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"Meditation might be my very best imaginary friend."

As a twice-daily meditator over the last forty-five years, I feel somewhat competent to speak about the practice. First, it's not what you've heard. For me, there never was any sense of Tabula Rasa, no emptying of the mind. My mind might even slip into a sort of overdrive when I meditate, more TabulaRascal than empty and open. I might even be doing it wrong, but I figure that I've been doing it my way for long enough that I might have gained license to do it however I damned well please, to accept it however it seems to come to me. For me, it requires no more than an ounce or two of light discipline, just enough to encourage me to sit and do nothing for twenty minutes at a time with no soothing background music or expressed purpose in mind. I consider this my repayment in kind, a tithe of my available time. I read in the press that few people feel comfortable sitting with nothing to do for more than five minutes. The fidgets take over and nervous energy expresses itself. I would consider even this an acceptable form of meditation rather than an example of how not to successfully engage. It's at root an exercise in simple acceptance for me.

Whatever happens, happens.
Wherever my mind might wander, accompanied by my mantra or no, my responsibility for each small duration stretches no further than simply going where I go. I might notice where I go and later reflect upon that focus, but I hold myself to no idealistic standard that I must move further toward an ever-elusive enlightenment, whatever form such a thing might take. I get to be okay just as I am, however surrounded I might be by how I do not want it to be. I can get back to my primary distractions after I'm done. Until then, I'm sitting out this round, purposefully goal-less, maybe even soul-less for a spell.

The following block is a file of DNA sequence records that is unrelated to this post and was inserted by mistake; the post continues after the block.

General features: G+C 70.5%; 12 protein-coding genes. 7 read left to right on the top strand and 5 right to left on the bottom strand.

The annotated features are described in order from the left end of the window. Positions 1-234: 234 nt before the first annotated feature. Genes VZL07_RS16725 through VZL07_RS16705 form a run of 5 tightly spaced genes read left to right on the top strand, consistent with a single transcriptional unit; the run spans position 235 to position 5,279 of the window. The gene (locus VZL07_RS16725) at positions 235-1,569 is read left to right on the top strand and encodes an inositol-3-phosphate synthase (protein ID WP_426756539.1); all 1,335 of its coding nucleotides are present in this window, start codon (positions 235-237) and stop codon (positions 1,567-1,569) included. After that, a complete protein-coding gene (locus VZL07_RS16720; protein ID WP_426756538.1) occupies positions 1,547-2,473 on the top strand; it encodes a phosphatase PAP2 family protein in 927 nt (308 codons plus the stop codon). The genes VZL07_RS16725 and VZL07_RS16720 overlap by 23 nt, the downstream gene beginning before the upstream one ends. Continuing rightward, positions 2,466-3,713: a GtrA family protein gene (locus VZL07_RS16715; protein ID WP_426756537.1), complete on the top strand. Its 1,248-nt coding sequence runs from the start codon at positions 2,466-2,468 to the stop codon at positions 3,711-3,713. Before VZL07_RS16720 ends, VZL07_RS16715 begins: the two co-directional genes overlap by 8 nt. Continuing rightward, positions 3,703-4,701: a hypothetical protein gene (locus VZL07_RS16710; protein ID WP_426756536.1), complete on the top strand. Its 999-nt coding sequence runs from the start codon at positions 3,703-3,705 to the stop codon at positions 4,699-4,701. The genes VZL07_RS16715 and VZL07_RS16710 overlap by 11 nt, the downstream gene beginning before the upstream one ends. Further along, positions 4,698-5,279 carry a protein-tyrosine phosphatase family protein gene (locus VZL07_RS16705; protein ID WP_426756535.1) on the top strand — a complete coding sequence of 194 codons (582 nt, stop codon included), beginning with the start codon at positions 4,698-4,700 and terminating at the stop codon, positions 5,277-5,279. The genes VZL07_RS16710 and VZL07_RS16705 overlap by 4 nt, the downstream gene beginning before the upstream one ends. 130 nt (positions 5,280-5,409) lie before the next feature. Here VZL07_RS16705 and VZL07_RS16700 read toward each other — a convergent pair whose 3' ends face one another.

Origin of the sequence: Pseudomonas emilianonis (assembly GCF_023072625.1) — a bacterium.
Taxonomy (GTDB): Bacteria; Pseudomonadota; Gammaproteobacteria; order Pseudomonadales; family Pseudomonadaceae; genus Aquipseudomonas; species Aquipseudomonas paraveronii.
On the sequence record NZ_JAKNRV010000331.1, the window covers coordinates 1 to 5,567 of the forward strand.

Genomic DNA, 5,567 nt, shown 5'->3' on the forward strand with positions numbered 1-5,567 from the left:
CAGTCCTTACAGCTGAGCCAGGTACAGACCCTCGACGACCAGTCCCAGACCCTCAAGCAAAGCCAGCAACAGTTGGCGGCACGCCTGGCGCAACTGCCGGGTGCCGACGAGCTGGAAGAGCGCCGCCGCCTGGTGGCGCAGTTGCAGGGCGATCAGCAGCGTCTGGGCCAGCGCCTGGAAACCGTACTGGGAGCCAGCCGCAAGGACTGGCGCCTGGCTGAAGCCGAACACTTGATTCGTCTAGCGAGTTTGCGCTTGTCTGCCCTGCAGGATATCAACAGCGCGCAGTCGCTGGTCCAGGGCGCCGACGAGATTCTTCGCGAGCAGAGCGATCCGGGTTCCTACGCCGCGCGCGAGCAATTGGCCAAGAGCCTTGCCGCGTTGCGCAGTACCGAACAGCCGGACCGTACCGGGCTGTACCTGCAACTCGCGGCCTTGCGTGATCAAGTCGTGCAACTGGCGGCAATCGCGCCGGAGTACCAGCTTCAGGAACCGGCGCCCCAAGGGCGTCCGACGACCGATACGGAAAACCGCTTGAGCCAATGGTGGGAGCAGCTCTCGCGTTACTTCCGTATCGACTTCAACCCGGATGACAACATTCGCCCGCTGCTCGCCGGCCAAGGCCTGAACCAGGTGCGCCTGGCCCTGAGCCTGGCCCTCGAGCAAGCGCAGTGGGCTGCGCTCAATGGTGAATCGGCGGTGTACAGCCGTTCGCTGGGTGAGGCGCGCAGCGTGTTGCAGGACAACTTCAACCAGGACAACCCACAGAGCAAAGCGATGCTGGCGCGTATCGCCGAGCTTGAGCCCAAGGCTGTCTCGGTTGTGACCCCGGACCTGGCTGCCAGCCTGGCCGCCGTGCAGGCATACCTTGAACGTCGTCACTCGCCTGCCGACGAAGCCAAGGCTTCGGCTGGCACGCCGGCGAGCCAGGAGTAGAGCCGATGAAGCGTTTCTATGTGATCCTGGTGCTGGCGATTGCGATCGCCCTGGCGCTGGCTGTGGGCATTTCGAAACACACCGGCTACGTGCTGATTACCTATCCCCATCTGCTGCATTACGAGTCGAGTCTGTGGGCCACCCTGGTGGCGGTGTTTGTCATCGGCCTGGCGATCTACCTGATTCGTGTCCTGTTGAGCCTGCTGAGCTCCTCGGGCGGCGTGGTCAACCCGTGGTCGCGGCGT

I am insistent about these time-outs. My one, universal, always acceptable excuse remains that I need to meditate. Supper can wait. So can anything else. I might find myself propped up in the shotgun seat as The Muse careens us toward some scheduled meeting, but I will not agree to forego this one necessary activity. I might find myself at eleven o'clock in the evening, still supperless, having gotten tangled up in a stream of out there activities, I will still insist upon meditating before supper and before bed, however tired and hungry I've become. Such a vacuous and symbolic necessity, producing nothing but perhaps an ounce of simple reassurance that I remained true to this one intention, this one small promise I made to myself back in the summer of 1974. I can declare that I've been true to myself, however I might have otherwise betrayed myself since.

I cannot know what difference my practice has made, if indeed any difference resulted. I have no baseline against which to judge progress. I was different then. I'm different now. Magnitude couldn't possibly matter. I feel reasonably confident that should I ever stand at the much-touted pearly gates, St. Peter or his administrative surrogate will not bestow extra brownie points upon me for my discipline, though I value this one small sanctity in my life. This practice belongs only to me and nobody else. It's something I accumulated without anyone else's permission or encouragement. Some days, it's quite literally all I have to show that I was ever here. No footprints left behind. No more profitable second quarter as a result. I feel as though meditation recharges me, though I know I'm no battery. It seems to calm my eternally racing mind, though it never successfully cleans it completely out. It's just always TabulaRascal again.

©2019 by David A. Schmaltz - all rights reserved

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